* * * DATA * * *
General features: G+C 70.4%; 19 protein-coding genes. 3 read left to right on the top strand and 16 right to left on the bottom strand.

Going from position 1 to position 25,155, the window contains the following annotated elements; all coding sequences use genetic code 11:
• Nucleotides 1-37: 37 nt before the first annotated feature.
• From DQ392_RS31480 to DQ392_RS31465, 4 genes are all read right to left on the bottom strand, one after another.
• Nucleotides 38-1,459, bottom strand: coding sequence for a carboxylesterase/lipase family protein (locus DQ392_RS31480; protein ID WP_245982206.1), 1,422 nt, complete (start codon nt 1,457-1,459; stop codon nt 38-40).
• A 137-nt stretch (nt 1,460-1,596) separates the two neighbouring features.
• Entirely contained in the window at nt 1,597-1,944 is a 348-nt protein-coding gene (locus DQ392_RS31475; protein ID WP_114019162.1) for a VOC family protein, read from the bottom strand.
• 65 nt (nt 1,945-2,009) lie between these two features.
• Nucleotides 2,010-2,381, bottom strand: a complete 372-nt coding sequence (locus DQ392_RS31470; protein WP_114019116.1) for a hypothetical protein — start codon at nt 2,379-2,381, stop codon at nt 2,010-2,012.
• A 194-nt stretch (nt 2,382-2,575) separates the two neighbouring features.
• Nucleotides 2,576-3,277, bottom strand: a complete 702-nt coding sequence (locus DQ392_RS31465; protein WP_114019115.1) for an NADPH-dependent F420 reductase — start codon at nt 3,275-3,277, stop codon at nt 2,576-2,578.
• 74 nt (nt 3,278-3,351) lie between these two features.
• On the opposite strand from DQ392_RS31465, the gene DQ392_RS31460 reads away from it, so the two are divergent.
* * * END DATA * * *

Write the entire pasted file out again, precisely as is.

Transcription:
General features: G+C 70.4%; 19 protein-coding genes. 3 read left to right on the top strand and 16 right to left on the bottom strand.

Going from position 1 to position 25,155, the window contains the following annotated elements; all coding sequences use genetic code 11:
• Nucleotides 1-37: 37 nt before the first annotated feature.
• From DQ392_RS31480 to DQ392_RS31465, 4 genes are all read right to left on the bottom strand, one after another.
• Nucleotides 38-1,459, bottom strand: coding sequence for a carboxylesterase/lipase family protein (locus DQ392_RS31480; protein ID WP_245982206.1), 1,422 nt, complete (start codon nt 1,457-1,459; stop codon nt 38-40).
• A 137-nt stretch (nt 1,460-1,596) separates the two neighbouring features.
• Entirely contained in the window at nt 1,597-1,944 is a 348-nt protein-coding gene (locus DQ392_RS31475; protein ID WP_114019162.1) for a VOC family protein, read from the bottom strand.
• 65 nt (nt 1,945-2,009) lie between these two features.
• Nucleotides 2,010-2,381, bottom strand: a complete 372-nt coding sequence (locus DQ392_RS31470; protein WP_114019116.1) for a hypothetical protein — start codon at nt 2,379-2,381, stop codon at nt 2,010-2,012.
• A 194-nt stretch (nt 2,382-2,575) separates the two neighbouring features.
• Nucleotides 2,576-3,277, bottom strand: a complete 702-nt coding sequence (locus DQ392_RS31465; protein WP_114019115.1) for an NADPH-dependent F420 reductase — start codon at nt 3,275-3,277, stop codon at nt 2,576-2,578.
• 74 nt (nt 3,278-3,351) lie between these two features.
• On the opposite strand from DQ392_RS31465, the gene DQ392_RS31460 reads away from it, so the two are divergent.